1. ianmoseley

    ianmoseley New Member

    On the wikipedia site I found an article about John Paul Hammerschmidt, quoting his degree from Canbourne University, which linked to blank page.

    The temptation was too much and I put some information referring to Canbourne as a degree mill.

    I looked back a few days later and somebody had altered it to claim that Canbourne was an online university based in London with x thousand studens.

    I then amended this to point out that it was only supposedly based in London, and that there several problems with the site, including a false address.

    It has now been altered to state that it is an American registered institution and therefore authorised to issue US degrees and that it is easily contactable by e-mail..


    I have again amended this- childish, I know, but this sort of verbal ping-pong has its amusement value.

    I have not checked wikipedia for other information on our usual suspects, but these comments do seem to be drawing them out!.

    So far there has been no attempt to amend the details on the comments page, which give the facts of the matter, however it does occur to me that, since they now claim to be an American Institution and they are giving false information on the site that there might be grounds for action by the US authorities.
  2. Rich Douglas

    Rich Douglas Well-Known Member

    A student in a management class I'm currently teaching cited a wiki site as a reference in a paper. No way. I noted that the source was not a credible one since there was no way to determine the author's credentials, there was no authoritative editing/selecting process, and the author him/herself was anonymous.

    Wikis are meant to be informative, and there is a lot of good information available--if one stays in uncontested areas. But they're also a haven for those who would deceive.
  3. jouster

    jouster New Member

    Indeed. As Rich notes, they most certainly fall far short of the rigor required for academic citation - which is a shame, as many are obviously written by academics. But there you are....
  4. Mr. Engineer

    Mr. Engineer member

    I find a great deal of the Internet credibility as shady at best. Even B&M media outlets intermingle opinion and facts on their websites to such an extent, to lend credibility is almost laughable. This is why I usually discount someone who supports their facts with a link (as if someone else's opinion makes your opinion more valid)
  5. SteveFoerster

    SteveFoerster Resident Gadfly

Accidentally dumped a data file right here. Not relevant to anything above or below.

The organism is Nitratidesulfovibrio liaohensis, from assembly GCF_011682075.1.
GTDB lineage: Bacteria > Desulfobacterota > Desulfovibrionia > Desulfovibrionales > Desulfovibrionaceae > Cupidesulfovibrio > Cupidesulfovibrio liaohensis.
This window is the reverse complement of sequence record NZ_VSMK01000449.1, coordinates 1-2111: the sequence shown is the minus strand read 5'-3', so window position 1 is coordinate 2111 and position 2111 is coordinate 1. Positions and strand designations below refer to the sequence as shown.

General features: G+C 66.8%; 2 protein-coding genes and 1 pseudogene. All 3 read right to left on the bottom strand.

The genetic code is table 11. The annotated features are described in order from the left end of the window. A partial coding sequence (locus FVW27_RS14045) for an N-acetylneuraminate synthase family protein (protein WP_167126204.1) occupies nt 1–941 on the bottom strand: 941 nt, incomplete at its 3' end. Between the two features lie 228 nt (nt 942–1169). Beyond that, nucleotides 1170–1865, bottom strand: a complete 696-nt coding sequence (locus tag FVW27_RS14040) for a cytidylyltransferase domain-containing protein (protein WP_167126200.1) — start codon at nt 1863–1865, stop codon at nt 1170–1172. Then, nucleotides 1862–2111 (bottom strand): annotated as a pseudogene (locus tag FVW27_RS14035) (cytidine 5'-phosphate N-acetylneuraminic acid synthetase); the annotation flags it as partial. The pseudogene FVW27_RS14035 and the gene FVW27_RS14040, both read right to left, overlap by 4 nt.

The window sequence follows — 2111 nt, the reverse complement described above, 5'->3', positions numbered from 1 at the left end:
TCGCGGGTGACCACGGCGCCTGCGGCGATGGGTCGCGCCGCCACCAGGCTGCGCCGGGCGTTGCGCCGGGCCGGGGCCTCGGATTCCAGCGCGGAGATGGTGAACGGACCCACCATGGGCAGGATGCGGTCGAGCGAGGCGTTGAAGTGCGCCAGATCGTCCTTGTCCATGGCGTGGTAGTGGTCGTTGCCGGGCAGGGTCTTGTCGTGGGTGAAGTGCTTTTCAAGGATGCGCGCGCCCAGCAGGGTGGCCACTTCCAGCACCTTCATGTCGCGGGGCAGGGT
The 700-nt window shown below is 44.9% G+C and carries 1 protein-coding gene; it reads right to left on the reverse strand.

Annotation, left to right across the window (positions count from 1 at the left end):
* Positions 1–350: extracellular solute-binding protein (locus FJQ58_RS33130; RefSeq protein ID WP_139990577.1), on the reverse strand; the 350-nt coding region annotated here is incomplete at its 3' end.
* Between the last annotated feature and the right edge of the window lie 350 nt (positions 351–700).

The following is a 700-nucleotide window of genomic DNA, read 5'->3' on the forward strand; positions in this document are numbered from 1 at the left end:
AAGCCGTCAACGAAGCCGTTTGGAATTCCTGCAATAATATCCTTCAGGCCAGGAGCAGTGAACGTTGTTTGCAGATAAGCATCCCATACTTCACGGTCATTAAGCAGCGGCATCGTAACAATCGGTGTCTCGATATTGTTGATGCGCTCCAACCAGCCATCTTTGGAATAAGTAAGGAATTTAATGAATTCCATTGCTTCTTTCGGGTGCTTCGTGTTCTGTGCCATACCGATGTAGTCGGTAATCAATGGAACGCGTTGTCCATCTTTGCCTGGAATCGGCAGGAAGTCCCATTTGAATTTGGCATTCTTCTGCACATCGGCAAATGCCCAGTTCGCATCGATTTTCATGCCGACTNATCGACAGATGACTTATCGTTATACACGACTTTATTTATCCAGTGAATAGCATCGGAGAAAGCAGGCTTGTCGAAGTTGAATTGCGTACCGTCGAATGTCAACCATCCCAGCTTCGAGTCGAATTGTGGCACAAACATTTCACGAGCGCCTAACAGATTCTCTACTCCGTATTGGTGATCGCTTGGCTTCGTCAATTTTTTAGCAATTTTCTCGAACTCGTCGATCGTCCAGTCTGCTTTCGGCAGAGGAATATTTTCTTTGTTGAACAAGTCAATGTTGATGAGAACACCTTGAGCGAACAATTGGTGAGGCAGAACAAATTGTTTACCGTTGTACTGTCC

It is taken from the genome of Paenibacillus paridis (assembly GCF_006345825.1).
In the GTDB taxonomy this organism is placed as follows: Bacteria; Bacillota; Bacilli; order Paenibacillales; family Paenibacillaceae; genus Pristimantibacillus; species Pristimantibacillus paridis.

I use Wikipedia all the time, and have made enough minor edits to articles to consider myself a Wikipedian, if a lesser one.

    I think its best use is as a way of gaining cursory familiarity with a non-controversial topic. However, as far as the academic setting, yes, I've cited Wikipedia's articles in papers in grad school without rebuke from faculty. While I would use it as a source, for the reasons mentioned I wouldn't use it as my only source. But then, who'd use only one thing as his only source in a serious paper? Besides, we use personal conversations, and those can't be reproduced. So I think it's fine.

  6. SteveFoerster

    SteveFoerster Resident Gadfly

    Just illustrating absurdity by being absurd

    Oh yeah? Well that's stupid!

  7. Mr. Engineer

    Mr. Engineer member

    Re: Just illustrating absurdity by being absurd

    Now - that was hilarious! Made my day. Thanks!
  8. Jacques

    Jacques New Member


    I tried adding a few things to Wikipedia. One of the entries was about the history of a US Navy Ship, and I used public domain information, specifically the Dictionary of American Naval Fighting Ships. I might add, the history of this particular ship is hardly considered by most a "controversial subject".

    Within seconds of posting, my article was immediately flagged as a copyright violation.

    In the talk section, I tried to explain to the editors (2 of them), that just because someone put up public domain information on another website, it doesn't mean that it's a copyright violation.

    Those 2 editors acted like some crazed cult members. I could not reason with them. I even pointed out Wikipedia's terms of service about US Government publications and public domain, but it did not compute with them. I find some of the editors crazed zealots who cannot think for themselves, and seemed only concerned with rising within the "cult" of Wikipedia.

    I applaud Rich for not allowing his student to use Wikipedia as a source in his management class. But what about in our public schools? I know of several cases in high schools where the teachers are allowing students to use Wikipedia as a primary reference!

    Last edited by a moderator: Oct 20, 2005

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